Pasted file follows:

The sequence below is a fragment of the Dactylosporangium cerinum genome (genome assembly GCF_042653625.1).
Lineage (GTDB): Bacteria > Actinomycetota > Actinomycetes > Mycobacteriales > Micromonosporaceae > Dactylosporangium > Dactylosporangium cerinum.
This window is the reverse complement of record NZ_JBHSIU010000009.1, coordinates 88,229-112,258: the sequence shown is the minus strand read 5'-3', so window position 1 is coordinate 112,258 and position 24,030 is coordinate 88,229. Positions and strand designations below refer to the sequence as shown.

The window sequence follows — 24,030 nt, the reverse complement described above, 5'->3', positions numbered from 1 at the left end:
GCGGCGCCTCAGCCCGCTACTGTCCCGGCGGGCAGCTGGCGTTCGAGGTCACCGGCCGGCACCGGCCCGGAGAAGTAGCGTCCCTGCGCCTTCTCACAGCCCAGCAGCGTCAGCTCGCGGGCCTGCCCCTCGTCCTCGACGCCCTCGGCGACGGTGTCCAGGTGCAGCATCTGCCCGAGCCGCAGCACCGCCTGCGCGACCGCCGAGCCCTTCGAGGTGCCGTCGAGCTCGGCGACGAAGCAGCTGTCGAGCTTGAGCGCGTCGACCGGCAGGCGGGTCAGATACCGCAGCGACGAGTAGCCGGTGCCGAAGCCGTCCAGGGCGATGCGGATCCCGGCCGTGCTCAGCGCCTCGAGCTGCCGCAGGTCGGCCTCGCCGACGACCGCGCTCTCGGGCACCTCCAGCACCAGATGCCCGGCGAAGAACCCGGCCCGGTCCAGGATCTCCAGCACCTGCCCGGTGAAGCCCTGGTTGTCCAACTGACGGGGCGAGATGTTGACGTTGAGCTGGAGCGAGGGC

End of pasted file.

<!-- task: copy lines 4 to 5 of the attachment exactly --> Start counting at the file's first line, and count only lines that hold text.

The window sequence follows — 24,030 nt, the reverse complement described above, 5'->3', positions numbered from 1 at the left end:
GCGGCGCCTCAGCCCGCTACTGTCCCGGCGGGCAGCTGGCGTTCGAGGTCACCGGCCGGCACCGGCCCGGAGAAGTAGCGTCCCTGCGCCTTCTCACAGCCCAGCAGCGTCAGCTCGCGGGCCTGCCCCTCGTCCTCGACGCCCTCGGCGACGGTGTCCAGGTGCAGCATCTGCCCGAGCCGCAGCACCGCCTGCGCGACCGCCGAGCCCTTCGAGGTGCCGTCGAGCTCGGCGACGAAGCAGCTGTCGAGCTTGAGCGCGTCGACCGGCAGGCGGGTCAGATACCGCAGCGACGAGTAGCCGGTGCCGAAGCCGTCCAGGGCGATGCGGATCCCGGCCGTGCTCAGCGCCTCGAGCTGCCGCAGGTCGGCCTCGCCGACGACCGCGCTCTCGGGCACCTCCAGCACCAGATGCCCGGCGAAGAACCCGGCCCGGTCCAGGATCTCCAGCACCTGCCCGGTGAAGCCCTGGTTGTCCAACTGACGGGGCGAGATGTTGACGTTGAGCTGGAGCGAGGGC